Ninety per cent of older persons in rural Bangladesh displayed either overt or risk for malnutrition in a collaborative study presented in a dissertation by Tamanna Ferdous from Uppsala University Sept 22, 2009. The results, which are part of a larger international study, challenge the Millenium Development Goals.
- To reach the goals outlined by United Nations in the Millenium Development Goals, e.g. to reduce malnutrition by half by 2015, these are important findings to consider in order to design adequate measures in low income countries, says Tamanna Ferdous.
Malnutrition is one of the major health related problems in Bangladesh. The prevalence of malnutrition in Bangladesh is among the highest in the world. According to the recent Human Development Report, approximately one third of the population in Bangladesh is undernourished. Research and public health activities are yet largely focused on nutritional aspects related to children and maternity.
- As the world's older population is growing dramatically in most of the low-income countries, it is expected that Bangladesh, with a projected 14 million older people, will be one of the 10 nations with the largest older population by 2020, says Tamanna Ferdous.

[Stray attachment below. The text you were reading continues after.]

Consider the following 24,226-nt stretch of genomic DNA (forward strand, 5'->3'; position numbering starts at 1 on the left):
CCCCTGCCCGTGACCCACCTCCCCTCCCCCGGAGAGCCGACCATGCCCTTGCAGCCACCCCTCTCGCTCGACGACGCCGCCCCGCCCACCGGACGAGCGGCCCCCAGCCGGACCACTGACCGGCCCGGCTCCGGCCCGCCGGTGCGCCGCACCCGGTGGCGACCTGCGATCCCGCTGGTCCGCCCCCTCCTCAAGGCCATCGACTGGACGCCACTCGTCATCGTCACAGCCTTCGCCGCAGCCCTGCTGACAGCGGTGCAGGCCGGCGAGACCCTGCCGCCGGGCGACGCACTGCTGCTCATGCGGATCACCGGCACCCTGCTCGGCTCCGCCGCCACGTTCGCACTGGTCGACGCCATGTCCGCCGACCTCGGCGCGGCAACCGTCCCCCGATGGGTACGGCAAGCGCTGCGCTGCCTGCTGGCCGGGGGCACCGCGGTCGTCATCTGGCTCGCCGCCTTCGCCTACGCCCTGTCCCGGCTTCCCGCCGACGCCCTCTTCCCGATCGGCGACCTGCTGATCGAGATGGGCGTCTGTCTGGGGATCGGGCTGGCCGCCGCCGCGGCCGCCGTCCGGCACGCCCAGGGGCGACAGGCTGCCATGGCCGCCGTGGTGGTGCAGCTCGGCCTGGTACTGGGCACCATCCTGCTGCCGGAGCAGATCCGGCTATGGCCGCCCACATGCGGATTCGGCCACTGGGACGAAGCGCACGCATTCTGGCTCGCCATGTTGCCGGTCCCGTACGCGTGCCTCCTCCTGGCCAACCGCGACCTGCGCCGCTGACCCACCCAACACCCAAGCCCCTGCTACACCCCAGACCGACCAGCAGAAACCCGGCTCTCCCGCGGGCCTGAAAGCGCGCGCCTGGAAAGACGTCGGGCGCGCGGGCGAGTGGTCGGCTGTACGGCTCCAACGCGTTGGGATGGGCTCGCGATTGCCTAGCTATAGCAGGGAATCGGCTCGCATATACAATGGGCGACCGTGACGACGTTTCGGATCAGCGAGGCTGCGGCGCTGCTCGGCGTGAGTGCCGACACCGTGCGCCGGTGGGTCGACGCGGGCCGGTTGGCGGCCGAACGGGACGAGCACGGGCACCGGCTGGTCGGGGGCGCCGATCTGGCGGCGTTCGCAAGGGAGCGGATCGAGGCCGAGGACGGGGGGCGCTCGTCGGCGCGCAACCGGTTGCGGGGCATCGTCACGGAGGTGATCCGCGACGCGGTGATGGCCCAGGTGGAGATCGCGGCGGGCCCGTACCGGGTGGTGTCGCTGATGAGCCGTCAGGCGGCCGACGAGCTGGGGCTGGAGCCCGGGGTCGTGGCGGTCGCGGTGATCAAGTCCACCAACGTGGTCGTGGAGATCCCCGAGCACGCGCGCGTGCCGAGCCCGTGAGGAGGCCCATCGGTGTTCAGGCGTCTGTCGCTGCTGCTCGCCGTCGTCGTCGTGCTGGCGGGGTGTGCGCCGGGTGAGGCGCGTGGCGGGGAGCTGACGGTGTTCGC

The study was conducted by public health scientist at icddr,b (http://www.icddrb.org/), an international research organisation located in Bangladesh, and Karolinska Institute on 850 individuals aged 60 years and older, in Matlab, a rural area in Bangladesh. It shows that the prevalence of malnutrition is alarmingly high (90%) among older persons who are living in their own house in a rural setting in Bangladesh. The analyses of the data was performed in partnership with Uppsala University and Stockholm University and indicate that the causes behind this alarming situation are mainly health related where burden of different diseases, infections, depressive symptoms are the main fact
|Contact: Tamanna Ferdous|